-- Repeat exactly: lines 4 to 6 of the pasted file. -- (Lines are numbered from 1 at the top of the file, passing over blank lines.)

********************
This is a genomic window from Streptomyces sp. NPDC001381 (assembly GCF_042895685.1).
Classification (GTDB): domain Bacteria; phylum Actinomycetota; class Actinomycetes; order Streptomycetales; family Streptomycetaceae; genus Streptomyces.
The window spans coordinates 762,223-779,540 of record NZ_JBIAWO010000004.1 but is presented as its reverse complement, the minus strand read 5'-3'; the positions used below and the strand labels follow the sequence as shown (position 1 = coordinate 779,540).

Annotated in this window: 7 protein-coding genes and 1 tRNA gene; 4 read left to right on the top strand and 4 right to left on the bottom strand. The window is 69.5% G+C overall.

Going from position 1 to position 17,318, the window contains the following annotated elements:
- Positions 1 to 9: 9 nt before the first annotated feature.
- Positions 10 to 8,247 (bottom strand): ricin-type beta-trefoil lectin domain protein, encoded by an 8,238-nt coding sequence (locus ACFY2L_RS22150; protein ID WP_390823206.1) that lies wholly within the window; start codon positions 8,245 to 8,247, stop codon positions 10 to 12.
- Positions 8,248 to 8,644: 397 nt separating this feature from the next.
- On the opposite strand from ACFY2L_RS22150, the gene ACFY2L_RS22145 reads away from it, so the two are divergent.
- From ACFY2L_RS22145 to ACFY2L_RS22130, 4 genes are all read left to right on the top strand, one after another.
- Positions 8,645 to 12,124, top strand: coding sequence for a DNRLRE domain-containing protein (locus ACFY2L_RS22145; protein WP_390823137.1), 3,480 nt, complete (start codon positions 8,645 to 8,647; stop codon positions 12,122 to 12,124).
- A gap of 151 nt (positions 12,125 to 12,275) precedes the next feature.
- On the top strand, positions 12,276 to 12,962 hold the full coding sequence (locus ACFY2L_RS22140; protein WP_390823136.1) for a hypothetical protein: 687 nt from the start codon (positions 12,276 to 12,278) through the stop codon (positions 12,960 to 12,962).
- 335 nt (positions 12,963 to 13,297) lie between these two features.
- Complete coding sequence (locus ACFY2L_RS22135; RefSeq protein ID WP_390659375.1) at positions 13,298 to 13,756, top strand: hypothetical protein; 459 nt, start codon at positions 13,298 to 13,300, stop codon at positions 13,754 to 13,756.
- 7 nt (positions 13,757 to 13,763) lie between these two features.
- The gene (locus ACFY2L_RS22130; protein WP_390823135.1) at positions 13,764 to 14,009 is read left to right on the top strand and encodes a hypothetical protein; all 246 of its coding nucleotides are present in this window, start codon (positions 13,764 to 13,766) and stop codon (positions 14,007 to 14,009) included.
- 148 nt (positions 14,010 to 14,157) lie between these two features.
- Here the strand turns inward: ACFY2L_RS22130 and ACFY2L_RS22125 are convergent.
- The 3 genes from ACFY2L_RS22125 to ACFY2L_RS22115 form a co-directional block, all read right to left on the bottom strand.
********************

Annotated in this window: 7 protein-coding genes and 1 tRNA gene; 4 read left to right on the top strand and 4 right to left on the bottom strand. The window is 69.5% G+C overall.

Going from position 1 to position 17,318, the window contains the following annotated elements:
- Positions 1 to 9: 9 nt before the first annotated feature.